Framing of vaccination in Hungarian (fake) news

30 May 2024
Room C1

Framing of vaccination in Hungarian (fake) news

The research on fake news, false information and disinformation has become a challenge in the era of digital media. One of the linguistic research directions attempts to provide automatic fake news detection devices while another line aims to reveal certain practices concerning misleading information and its societal issues (e.g. Németh et al. 2023). Both ways lean on a given usage of language use devices and linguistic elements which may increase the probability of falsity and deception.
The spread and the cogency of fake news may have serious impact on the interpretation and evaluation of political events, public health decisions, social phenomena, and issues such as vaccination. This paper aims to analyse and compare the display and expounding of vaccination in Hungarian news and fake news during the Covid-19 pandemic. For the qualitative research on the framing of vaccination, this paper applies discourse analytical methods with the elements of frame analysis and pragmalinguistics. The analysis of (fake) news is mainly founded on the frame analytic approach by Pan&Kosicki (1993) and the Conceptual Metaphor Theory (Lakoff&Johnson, 1980; Kövecses, 2020). The data were gathered manually from the MedCollect corpora and the present paper investigates 30 fake news and 10 non-fake ones. This study examines the texts by their syntactical structures, script structures, thematic structures, reasoning, lexical choices, quoted sources, and the rhetorical structures with special attention to metaphors relating to vaccination. The results suggest that the main differences between fake news and non-fake ones are based on the script and thematic structures, reasoning, and the variety of lexical and rhetorical choices. However, the quoted sources and the syntactical structures are similar in fake news and non-fake ones. This paper highlights the contrasts between news and fake news, and it may also provide insights into the attitudes to vaccination in Hungary, as well as the attitudes projected by Hungarian fake news.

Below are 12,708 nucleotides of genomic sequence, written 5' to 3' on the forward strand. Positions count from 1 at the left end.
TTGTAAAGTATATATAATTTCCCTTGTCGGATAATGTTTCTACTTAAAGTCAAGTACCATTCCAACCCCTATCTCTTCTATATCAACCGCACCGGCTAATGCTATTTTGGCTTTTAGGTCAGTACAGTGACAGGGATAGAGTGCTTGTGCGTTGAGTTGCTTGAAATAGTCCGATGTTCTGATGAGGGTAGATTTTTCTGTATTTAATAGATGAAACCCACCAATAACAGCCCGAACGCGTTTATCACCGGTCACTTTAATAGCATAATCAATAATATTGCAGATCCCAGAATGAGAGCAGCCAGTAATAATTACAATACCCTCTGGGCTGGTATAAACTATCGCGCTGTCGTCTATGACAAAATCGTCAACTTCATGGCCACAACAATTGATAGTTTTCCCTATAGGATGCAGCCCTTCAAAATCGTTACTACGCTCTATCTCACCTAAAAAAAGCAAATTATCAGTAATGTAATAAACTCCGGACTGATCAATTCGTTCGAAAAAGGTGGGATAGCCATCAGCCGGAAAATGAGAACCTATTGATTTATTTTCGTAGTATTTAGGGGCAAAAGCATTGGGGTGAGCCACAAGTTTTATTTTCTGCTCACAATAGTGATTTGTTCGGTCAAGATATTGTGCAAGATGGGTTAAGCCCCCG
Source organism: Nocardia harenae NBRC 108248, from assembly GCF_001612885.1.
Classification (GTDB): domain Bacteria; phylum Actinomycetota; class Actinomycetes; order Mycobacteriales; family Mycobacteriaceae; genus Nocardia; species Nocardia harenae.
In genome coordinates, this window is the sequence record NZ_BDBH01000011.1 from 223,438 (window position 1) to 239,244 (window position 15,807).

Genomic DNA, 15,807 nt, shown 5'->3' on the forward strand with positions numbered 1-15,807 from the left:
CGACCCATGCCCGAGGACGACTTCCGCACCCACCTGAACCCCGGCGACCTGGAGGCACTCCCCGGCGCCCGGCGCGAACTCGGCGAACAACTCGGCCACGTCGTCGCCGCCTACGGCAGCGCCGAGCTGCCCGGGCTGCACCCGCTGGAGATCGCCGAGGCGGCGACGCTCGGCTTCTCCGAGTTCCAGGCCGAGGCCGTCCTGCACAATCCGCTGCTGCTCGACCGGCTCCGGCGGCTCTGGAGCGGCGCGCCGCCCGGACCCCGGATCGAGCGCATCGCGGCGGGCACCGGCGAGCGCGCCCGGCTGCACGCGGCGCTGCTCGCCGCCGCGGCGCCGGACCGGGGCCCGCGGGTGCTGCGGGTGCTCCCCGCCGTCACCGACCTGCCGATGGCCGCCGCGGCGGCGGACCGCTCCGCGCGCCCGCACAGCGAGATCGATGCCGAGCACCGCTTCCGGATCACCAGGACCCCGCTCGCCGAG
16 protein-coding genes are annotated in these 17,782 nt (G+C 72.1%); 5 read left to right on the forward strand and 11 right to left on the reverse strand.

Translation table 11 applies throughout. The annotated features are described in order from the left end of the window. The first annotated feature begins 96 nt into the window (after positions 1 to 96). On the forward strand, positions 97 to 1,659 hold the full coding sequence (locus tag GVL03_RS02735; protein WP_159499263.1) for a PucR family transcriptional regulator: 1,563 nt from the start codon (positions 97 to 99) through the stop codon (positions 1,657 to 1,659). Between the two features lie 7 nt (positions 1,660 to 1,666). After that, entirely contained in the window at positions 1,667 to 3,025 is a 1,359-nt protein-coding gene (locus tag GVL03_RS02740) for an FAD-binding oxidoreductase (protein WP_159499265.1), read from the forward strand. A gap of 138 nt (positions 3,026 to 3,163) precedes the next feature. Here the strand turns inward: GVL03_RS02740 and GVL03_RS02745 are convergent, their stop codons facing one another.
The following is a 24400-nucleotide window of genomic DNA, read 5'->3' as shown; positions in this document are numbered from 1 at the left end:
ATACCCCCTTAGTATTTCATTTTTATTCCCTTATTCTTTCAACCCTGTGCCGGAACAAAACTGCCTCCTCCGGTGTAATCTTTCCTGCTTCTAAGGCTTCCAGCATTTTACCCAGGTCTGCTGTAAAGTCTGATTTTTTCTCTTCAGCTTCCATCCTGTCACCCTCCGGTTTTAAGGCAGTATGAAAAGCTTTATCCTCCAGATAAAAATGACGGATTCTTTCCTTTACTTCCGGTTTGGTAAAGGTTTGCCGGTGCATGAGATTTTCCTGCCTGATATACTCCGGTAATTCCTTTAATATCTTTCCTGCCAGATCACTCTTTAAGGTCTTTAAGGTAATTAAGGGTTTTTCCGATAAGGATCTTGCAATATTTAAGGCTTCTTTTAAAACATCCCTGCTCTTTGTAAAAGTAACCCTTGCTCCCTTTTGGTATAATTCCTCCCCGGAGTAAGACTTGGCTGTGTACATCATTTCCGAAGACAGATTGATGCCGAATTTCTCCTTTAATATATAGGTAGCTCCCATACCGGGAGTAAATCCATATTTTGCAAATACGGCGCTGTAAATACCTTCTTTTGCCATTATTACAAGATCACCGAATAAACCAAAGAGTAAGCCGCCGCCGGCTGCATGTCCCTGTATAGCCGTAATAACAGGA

Kövecses, Z. (2020). Extended Conceptual Metaphor Theory. Cambridge: Cambridge University.

Lakoff, G., & Johnson, M. (1980). Metaphors We Live By. Chicago, IL:University of Chicago Press.

Németh, Zs., Nagy C., K., & Németh T., E. (2023). What is hidden from you: Implicit pragmatic phenomena in Hungarian fake news headlines. Paper presented at the 18th International Pragmatics Conference (9-14 July 2023, Brussels, Belgium).

Pan, Z., & Kosicki, G.M. (1993). Framing analysis: An approach to news discourse. Political Communication, 10(1), 55-75.